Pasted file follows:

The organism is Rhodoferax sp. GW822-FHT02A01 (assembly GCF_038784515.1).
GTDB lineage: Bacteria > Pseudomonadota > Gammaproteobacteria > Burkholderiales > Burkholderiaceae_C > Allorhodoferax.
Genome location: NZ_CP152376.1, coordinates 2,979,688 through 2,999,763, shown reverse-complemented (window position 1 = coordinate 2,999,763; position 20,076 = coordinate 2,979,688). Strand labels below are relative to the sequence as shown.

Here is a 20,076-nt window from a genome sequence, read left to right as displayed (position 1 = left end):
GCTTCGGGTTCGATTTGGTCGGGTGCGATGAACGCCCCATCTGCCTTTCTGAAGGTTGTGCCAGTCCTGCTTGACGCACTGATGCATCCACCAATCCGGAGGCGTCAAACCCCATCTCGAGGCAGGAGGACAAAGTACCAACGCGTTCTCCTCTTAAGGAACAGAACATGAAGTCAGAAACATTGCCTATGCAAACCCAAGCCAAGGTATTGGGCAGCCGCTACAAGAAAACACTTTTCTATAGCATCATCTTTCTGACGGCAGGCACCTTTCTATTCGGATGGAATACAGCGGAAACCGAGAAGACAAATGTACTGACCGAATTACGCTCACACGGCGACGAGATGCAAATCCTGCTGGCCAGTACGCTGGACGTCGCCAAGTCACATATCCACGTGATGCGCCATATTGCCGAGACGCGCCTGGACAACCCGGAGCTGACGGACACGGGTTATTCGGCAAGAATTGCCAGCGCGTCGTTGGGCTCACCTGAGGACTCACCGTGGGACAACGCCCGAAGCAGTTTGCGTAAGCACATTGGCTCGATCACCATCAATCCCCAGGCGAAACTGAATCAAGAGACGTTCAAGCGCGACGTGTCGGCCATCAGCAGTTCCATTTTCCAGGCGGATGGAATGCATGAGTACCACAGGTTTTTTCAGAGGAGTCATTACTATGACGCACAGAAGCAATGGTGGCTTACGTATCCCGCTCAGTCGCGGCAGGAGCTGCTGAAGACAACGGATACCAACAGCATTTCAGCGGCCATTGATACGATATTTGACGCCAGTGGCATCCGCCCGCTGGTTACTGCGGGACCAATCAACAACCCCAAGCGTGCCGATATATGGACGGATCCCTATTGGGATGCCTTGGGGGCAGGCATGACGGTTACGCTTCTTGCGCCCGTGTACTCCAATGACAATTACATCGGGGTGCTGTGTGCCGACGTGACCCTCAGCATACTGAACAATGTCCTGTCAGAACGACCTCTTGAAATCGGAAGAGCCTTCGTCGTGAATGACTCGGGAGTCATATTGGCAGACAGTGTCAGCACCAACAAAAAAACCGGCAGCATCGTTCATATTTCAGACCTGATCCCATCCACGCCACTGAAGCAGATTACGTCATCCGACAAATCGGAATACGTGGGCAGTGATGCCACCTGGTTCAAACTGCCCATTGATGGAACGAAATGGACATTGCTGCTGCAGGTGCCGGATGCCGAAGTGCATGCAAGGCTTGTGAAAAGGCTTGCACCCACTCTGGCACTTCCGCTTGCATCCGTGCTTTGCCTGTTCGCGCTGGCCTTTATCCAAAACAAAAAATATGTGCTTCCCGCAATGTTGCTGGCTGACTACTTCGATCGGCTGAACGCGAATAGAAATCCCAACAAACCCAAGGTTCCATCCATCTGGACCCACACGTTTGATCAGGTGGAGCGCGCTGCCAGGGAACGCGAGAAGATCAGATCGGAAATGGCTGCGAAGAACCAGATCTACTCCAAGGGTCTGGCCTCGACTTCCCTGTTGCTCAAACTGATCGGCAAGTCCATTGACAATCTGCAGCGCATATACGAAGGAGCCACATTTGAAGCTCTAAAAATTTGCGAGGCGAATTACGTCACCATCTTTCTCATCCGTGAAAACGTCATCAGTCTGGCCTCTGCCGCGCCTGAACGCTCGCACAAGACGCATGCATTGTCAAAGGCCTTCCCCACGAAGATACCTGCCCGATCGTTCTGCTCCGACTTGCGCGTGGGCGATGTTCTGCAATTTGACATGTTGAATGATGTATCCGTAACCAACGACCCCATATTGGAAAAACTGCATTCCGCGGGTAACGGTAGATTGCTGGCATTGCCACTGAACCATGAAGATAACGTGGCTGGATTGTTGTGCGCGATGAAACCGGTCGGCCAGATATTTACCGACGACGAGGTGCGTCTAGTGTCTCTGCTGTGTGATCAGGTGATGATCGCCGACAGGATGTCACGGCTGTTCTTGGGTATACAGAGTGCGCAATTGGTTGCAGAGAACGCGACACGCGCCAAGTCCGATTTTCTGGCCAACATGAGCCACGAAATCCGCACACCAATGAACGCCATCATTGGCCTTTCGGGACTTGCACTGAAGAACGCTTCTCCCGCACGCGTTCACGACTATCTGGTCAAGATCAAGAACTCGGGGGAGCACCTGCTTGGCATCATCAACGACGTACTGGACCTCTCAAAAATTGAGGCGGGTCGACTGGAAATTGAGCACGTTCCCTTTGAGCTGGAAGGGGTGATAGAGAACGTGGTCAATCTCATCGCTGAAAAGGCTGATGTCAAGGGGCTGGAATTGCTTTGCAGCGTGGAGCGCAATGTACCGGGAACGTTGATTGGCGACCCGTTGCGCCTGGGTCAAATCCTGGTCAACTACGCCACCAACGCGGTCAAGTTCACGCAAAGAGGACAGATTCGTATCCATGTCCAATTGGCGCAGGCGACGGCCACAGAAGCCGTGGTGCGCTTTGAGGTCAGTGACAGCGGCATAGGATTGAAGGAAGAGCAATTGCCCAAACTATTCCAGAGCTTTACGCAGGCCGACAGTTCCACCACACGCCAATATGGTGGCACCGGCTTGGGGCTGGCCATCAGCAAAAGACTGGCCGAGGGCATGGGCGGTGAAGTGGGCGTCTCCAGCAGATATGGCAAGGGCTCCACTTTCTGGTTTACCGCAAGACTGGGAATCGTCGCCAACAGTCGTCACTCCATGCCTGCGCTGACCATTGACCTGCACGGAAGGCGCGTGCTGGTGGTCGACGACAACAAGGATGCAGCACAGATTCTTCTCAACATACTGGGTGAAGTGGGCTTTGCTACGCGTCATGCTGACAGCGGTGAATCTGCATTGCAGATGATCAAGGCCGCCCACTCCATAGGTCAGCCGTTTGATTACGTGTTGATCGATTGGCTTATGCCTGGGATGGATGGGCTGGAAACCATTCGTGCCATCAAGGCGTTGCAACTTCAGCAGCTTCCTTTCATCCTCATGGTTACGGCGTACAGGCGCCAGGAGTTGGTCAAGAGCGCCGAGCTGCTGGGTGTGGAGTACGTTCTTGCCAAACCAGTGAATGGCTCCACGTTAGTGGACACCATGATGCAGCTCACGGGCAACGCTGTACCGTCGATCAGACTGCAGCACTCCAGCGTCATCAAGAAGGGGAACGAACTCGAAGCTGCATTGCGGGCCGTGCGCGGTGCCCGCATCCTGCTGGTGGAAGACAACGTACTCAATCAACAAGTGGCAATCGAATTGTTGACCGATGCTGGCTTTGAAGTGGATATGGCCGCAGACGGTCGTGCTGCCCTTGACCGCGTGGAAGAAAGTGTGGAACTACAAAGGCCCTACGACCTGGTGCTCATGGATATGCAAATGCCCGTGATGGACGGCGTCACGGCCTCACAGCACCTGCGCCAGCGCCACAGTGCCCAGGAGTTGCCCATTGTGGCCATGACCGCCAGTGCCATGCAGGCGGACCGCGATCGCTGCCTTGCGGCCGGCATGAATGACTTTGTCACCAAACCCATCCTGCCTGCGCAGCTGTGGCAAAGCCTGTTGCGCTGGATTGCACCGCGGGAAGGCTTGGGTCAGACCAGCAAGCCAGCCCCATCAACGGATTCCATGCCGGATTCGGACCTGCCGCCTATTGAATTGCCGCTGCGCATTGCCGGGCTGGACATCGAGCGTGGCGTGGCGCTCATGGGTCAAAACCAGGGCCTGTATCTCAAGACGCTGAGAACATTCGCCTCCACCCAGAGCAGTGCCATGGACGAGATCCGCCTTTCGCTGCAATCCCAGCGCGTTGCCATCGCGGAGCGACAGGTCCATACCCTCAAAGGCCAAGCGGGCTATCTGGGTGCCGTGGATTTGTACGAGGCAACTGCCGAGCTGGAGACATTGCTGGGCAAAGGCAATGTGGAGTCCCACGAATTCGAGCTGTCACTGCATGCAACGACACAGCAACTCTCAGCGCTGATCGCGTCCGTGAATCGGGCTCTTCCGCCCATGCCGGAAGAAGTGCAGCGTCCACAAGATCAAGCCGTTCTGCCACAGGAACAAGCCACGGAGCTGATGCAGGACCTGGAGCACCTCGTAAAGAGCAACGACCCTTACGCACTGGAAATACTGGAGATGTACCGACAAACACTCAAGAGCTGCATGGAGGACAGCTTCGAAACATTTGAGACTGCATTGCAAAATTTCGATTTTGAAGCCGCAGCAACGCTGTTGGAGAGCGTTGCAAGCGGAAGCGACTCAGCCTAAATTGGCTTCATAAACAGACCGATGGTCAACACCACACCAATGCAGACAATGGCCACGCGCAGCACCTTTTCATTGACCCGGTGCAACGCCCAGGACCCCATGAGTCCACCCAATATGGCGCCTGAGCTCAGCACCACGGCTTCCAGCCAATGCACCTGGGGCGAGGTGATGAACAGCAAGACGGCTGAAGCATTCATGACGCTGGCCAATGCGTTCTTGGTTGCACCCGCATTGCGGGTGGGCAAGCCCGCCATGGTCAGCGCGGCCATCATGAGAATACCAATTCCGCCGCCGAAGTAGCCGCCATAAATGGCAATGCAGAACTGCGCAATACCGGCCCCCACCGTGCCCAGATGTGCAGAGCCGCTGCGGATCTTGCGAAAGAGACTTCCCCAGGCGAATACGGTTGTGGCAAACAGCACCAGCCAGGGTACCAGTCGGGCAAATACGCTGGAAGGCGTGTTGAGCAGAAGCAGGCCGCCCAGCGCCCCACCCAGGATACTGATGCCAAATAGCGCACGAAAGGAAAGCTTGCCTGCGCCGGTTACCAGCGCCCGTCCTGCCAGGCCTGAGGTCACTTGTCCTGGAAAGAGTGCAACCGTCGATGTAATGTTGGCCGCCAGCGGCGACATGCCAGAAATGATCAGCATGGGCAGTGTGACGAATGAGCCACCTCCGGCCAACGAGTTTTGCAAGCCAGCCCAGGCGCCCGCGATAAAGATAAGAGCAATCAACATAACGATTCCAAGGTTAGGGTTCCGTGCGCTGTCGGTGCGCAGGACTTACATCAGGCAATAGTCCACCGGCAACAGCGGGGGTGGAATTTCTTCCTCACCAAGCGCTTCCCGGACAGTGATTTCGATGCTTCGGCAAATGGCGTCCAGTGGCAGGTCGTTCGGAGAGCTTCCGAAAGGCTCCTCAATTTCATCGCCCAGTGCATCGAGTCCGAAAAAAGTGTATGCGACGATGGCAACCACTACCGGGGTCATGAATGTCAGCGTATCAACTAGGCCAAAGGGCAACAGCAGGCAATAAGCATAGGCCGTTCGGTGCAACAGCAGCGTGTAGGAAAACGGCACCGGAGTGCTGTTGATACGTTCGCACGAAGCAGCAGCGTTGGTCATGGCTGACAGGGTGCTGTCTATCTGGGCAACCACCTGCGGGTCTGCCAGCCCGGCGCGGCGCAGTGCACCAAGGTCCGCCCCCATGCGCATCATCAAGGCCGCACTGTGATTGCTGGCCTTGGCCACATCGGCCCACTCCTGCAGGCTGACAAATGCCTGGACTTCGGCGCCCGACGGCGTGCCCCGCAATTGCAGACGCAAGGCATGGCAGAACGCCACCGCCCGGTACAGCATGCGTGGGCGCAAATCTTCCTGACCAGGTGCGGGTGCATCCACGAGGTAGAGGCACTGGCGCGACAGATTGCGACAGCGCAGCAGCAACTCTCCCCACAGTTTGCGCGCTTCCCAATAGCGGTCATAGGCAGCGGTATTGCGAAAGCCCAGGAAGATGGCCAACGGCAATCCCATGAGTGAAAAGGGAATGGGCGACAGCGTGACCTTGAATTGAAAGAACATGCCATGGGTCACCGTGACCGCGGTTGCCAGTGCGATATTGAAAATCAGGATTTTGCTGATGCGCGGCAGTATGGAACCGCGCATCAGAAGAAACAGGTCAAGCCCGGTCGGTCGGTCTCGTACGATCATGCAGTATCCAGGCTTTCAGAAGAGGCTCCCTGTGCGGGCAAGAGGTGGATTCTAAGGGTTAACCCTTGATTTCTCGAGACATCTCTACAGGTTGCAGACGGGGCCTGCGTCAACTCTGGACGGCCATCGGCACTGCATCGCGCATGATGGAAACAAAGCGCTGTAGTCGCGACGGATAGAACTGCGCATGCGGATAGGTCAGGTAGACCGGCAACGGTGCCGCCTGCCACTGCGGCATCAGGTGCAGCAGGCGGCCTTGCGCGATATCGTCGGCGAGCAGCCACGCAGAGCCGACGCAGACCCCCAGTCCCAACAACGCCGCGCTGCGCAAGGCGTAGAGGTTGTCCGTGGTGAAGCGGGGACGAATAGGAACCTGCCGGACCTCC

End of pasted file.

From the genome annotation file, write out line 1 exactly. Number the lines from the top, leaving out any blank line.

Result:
The organism is Rhodoferax sp. GW822-FHT02A01 (assembly GCF_038784515.1).